At the time of his death on Thursday, Cuba Gooding Sr. was perhaps best known by younger generations as the father of Academy Award-winner Cuba Gooding Jr. But long before his son became famous, Gooding Sr. was a celebrity in his own right, having overcome the hardships endured by his refugee parents to become the lead singer of a popular funk band.
Born in New York City in 1944, Gooding Sr. was the son of Dudley MacDonald Gooding and his wife, Addie Alston. The elder Gooding, who spoke seven languages, had fled his native Barbados to escape servitude in 1936. He eventually found his way to Cuba, where he became a follower of famed Pan-Africanist leader Marcus Garvey.
He went on to marry a native Cuban woman, who was later murdered because of the couple’s political activity. Before she died, Gooding promised her he would name his first son Cuba after her homeland. Despite the trauma of his wife’s death, Gooding Sr. later told the Post-Gazette of his father, “He spent a lot of time in Cuba, and he loved the country.”
After his first wife’s death, Gooding Sr.’s father moved to Harlem, New York in 1937, where he met and later married Addie Alston Gooding. He died when Gooding Sr. was 11, leaving his only son to grow up without a father.
Gooding Sr. found success at a young age, becoming the lead singer of the soul group The Main Ingredient, who became popular with two hits: “Everybody Plays the Fool” in 1972 and “Just Don’t Want to Be Lonely” in 1974.
He also married young, tying the knot with his wife Shirley when he was just 22. The couple had four children: Cuba Gooding Jr., Omar Gooding, April Gooding and musician Tommy Gooding.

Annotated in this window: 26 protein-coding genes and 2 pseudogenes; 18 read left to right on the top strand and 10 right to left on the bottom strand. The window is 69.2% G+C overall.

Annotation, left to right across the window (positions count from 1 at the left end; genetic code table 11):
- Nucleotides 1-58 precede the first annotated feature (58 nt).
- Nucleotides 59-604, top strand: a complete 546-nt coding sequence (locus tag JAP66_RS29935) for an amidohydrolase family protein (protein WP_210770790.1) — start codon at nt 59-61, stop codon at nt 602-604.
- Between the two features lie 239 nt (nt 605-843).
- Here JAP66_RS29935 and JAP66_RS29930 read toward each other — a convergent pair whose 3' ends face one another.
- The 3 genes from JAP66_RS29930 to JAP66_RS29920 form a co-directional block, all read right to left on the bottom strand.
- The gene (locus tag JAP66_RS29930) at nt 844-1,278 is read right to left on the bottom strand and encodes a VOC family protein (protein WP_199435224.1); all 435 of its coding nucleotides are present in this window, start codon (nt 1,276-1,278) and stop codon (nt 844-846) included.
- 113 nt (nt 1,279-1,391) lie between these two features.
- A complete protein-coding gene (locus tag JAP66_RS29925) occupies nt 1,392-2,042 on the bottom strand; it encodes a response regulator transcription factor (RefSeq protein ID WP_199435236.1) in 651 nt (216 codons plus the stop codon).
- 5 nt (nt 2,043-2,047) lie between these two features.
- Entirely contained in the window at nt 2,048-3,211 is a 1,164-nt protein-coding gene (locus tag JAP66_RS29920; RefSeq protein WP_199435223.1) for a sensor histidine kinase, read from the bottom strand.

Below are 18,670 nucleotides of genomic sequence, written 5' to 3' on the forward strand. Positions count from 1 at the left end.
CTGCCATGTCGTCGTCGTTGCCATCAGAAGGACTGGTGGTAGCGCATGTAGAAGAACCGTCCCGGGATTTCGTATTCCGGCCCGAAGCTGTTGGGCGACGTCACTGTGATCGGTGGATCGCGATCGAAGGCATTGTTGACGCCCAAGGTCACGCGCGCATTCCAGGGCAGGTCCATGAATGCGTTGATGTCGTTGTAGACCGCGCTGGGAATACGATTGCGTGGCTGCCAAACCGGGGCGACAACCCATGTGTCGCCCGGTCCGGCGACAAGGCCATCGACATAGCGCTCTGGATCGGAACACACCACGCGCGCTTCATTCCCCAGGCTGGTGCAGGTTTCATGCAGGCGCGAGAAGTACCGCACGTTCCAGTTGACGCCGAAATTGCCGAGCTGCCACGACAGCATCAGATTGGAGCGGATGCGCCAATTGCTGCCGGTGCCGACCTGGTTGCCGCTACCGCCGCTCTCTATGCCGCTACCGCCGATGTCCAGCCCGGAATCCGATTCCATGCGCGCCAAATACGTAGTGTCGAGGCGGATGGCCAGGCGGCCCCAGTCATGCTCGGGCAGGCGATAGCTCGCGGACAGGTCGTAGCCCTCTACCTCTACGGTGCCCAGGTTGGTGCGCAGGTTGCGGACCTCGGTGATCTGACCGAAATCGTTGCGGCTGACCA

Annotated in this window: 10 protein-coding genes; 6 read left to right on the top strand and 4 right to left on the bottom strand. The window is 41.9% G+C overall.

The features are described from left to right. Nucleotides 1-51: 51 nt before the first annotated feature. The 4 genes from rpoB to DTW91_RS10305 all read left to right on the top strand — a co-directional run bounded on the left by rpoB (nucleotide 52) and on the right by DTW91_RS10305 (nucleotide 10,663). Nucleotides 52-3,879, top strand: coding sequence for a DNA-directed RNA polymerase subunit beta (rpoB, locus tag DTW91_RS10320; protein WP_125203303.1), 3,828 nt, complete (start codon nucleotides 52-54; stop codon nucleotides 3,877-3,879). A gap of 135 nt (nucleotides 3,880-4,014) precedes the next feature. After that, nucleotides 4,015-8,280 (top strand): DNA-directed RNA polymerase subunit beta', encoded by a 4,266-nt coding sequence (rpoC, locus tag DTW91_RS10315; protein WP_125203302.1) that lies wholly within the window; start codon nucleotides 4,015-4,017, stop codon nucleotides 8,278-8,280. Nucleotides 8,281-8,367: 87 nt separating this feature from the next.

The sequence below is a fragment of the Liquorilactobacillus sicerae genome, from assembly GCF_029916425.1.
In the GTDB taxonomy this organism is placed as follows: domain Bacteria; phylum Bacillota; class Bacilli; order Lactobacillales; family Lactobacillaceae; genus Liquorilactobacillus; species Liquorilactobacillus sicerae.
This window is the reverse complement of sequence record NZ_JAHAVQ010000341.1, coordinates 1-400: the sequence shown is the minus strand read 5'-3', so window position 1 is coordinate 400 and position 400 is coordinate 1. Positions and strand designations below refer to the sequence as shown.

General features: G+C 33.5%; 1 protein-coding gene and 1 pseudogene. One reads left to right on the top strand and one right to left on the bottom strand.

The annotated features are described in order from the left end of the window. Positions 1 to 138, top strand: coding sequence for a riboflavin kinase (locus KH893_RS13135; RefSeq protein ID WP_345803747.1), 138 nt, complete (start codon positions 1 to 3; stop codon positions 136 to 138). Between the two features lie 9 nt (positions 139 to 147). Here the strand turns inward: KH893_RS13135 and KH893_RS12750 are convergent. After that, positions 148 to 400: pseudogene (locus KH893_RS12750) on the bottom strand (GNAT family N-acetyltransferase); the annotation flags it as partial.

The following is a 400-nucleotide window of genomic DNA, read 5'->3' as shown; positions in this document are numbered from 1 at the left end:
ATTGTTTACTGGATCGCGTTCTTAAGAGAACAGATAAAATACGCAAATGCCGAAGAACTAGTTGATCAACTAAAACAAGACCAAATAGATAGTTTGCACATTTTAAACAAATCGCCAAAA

But as Gooding Sr.’s career began to take off, his marriage suffered and he and Shirley separated in 1974. “My wife and I divorced because it was a case of children raising children,” Gooding Sr. told the Post-Gazette. “People in show business should wait until 35 to have kids.”
Between tour dates and recording new music, Gooding Sr. was not always around for his kids. “It was difficult for me to conceive that Shirley could raise three kids on her own,” he later admitted to the paper.
His career took a hit in 1973, when his band recorded the album “Afrodisiac.” Despite having Stevie Wonder onboard as a co-producer, the album flopped after its cover — which showed a naked black woman with an afro — was met with public derision. “We put a nude black woman with an afro on the cover, and our careers were basically destroyed for two years, until 1974,” he told the Post-Gazette.
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He enjoyed some solo success in Motown in the late 70’s and early 80’s, before making his biggest international hit with Brian Auger’s “Happiness Is Just Around the Bend” in 1983.
Gooding Sr. and Shirley would go on to reunite 17 years after they separated. The couple remarried in 1994, and Gooding Jr. paid for a honeymoon to their native Barbados.
In his later years, Gooding Sr. tried his hand at acting in a few small roles and even released a new single titled “Politics” in 2007. He was also working on a film project, Everybody Plays the Fool: The Cuba Gooding Story, which aimed to highlight three generations of his family: Dudley Gooding, Cuba Gooding Sr., Cuba Gooding Jr. and Omar Gooding.
Gooding Sr. died one week before his 73rd birthday on Thursday. He was found slumped over in his silver Jaguar, which was parked on a street in Woodland Hills, CA. Autopsy results are pending.